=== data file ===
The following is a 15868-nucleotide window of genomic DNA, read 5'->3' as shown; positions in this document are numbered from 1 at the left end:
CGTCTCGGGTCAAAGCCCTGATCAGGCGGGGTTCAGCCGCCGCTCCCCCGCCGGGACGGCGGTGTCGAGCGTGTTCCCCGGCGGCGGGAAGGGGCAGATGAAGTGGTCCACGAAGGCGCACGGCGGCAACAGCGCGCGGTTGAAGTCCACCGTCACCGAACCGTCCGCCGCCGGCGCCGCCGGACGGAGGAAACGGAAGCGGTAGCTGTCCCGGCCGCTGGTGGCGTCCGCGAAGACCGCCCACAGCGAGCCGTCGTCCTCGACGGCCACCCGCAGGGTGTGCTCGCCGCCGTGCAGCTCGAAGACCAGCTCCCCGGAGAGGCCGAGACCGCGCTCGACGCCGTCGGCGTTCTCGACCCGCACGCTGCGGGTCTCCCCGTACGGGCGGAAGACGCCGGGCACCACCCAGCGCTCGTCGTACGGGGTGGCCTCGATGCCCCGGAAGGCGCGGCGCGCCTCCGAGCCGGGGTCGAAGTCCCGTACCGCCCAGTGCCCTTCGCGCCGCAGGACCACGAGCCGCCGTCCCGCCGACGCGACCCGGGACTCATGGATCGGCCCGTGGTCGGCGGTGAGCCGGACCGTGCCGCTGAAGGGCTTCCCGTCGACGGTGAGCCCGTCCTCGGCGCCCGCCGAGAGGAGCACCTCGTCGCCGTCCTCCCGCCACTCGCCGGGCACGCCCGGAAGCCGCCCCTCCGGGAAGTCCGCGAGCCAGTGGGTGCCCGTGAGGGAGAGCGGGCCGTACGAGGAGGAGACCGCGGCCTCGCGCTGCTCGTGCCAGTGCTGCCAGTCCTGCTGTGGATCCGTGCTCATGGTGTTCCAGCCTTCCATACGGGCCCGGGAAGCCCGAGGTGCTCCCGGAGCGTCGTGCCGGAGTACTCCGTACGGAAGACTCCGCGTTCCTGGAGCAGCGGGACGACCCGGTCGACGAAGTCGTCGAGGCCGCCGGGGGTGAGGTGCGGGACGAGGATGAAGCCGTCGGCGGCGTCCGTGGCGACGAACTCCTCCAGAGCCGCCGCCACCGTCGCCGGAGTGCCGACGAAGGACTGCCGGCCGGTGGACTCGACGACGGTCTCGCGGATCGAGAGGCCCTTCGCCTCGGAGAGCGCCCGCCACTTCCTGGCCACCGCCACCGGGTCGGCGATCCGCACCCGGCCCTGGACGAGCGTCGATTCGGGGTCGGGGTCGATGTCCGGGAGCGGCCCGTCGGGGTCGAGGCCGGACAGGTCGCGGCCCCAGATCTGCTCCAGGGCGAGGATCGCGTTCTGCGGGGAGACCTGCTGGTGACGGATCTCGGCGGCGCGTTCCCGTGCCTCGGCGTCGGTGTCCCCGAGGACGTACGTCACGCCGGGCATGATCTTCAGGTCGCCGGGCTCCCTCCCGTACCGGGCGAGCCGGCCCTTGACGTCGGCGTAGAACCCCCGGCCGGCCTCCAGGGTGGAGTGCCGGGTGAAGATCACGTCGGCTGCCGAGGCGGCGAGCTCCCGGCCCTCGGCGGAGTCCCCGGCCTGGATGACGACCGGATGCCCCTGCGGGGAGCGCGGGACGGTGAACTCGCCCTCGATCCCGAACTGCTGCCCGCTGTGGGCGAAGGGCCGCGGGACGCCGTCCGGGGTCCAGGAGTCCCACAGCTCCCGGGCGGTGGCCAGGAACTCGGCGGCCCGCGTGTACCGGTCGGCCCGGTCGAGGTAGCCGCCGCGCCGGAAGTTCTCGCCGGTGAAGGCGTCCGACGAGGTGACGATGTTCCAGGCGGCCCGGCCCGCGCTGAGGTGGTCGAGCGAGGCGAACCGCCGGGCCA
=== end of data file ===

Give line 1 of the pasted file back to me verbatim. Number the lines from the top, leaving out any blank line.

The following is a 15868-nucleotide window of genomic DNA, read 5'->3' as shown; positions in this document are numbered from 1 at the left end: